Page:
B-63. A multipurpose grenade can be hand-thrown or launched from a shotgun with an adapter. It has an extended shelf life of 6 years and an adjustable fuse delay of 2 to 5 seconds. The irritant is located in the cylinder portion of the device and is forced out the bottom of the grenade upon detonation.


Injury to your hand may result if a multipurpose grenade is deployed incorrectly. Observe all safety rules.


B-64. Riot control formations are usually equipped with riot batons, rifles (with or without bayonets), or shotguns. All personnel use the right hand grip when holding a baton or a weapon. This presents a uniform, formidable appearance to rioters, eliminates weak spots in the formation caused by inconsistent weapon positions, and is safer for soldiers in close movements. (See STP 19-95B1-SM for more information on individual movements and positions.)


B-65. Three steps are necessary to obtain a secure grip on the riot baton. This method of gripping the baton provides a secure grasp, and the baton can be released quickly by simply relaxing your hand.

Step 1. Place the thong of the baton around your right thumb.

Step 2. Hold the baton so that the thong hangs over the back of your hand.

Step 3. Roll your hand into the baton handle so that the thong is pressed against the back of your hand.

B-66. There are three baton positions used in riot control. They are parade rest, port, and on guard:

Baton Smash

B-67. A baton smash can be delivered from a parade rest, port, or on-guard position. Hold the baton horizontal to the ground, about chest height. Advance your left foot rapidly, snap both arms straight, and smash the length of the baton across the opponent's chest. Return to the on-guard position after delivery.

Fatal Areas

B-68. Do not use a riot baton to strike a fatal area (the head, the side of the neck, the throat, the heart area, or the armpit). Do not raise a riot baton above your head to strike an adversary in club fashion. It is likely to cause permanent injury and also projects an unfavorable image of the control force.

B-69. Soldiers use riot batons to defend themselves against armed and unarmed attackers. Use the baton to block or deflect an opponent's blow; then counter with a thrust, a butt stroke, or a baton smash. These defensive techniques can be performed from any position.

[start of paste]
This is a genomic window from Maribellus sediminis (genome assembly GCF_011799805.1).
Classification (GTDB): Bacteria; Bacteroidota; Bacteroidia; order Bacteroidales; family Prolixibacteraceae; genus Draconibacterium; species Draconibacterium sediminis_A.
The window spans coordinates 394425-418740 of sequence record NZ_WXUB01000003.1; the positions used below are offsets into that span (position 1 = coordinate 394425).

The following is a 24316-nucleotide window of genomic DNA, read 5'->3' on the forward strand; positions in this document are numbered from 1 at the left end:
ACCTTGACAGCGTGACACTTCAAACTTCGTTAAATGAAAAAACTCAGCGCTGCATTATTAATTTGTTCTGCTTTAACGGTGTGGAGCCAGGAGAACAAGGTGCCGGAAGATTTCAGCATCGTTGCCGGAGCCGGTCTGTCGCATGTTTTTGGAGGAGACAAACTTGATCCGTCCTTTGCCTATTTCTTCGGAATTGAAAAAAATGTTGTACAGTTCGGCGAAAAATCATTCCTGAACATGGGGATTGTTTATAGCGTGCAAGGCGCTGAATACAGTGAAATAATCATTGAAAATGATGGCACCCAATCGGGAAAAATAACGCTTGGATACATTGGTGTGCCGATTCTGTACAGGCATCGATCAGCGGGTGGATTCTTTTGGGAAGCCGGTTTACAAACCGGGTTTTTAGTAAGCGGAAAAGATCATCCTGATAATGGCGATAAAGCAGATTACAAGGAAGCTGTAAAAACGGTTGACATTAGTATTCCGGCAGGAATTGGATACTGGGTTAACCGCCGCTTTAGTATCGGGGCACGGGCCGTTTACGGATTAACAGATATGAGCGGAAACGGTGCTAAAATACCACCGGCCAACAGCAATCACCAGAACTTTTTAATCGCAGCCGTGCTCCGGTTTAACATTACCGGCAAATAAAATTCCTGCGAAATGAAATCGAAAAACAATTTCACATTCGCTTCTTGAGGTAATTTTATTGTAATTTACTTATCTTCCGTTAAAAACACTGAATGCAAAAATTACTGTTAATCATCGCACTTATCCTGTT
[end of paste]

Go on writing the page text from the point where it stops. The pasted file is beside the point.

NOTE: See FM 19-15 for detailed information on using a riot baton.


B-70. There are three weapon positions used in riot control—safe-port, safeguard, and on-guard positions.


B-71. The five basic formations for riot control operations are line, wedge, echelon, diamond, and circle. Apprehension teams normally use diamond and circle formations. Small teams, squad-sized elements, and augmented squads are not used for crowds, but they are used by larger riot control forces to snatch or protect.

B-72. Line, wedge, and echelon formations are trained at squad level and above; but they are normally used by platoon- and company-sized units. Squad line, echelon left, echelon right, and wedge formations are the basis for platoon and company formations. Each squad must be adept in the basic formations before practicing in platoon-sized or larger formations. Any size unit can be employed, and a riot control formation can be adapted to fit a unit's organization. (See STP 19-95B1-SM for more information on formations.)

B-73. The platoon headquarters for riot control formations consists of a platoon leader, a platoon sergeant, a selected marksman, and a radio operator or messenger. Figure B-1 shows symbols for a formation element. When directed by the platoon leader, disperser operators, firefighters, and others may augment the platoon headquarters.

Figure B-1.  Symbols for a Formation Element

Figure B-1. Symbols for a Formation Element

B-74. The control force moves to the site of a disturbance in a column formation and then executes a riot control formation on site. To form a riot control formation from a column formation, the platoon leader moves to the right of the platoon and faces troops when giving commands. He gives the arm-and-hand signal and the preparatory command. On the execution command MOVE , he points to the approximate location where he wants the platoon to form. The platoon leader pauses between the preparatory command and the execution command to allow each squad leader to issue a preparatory command to his squad.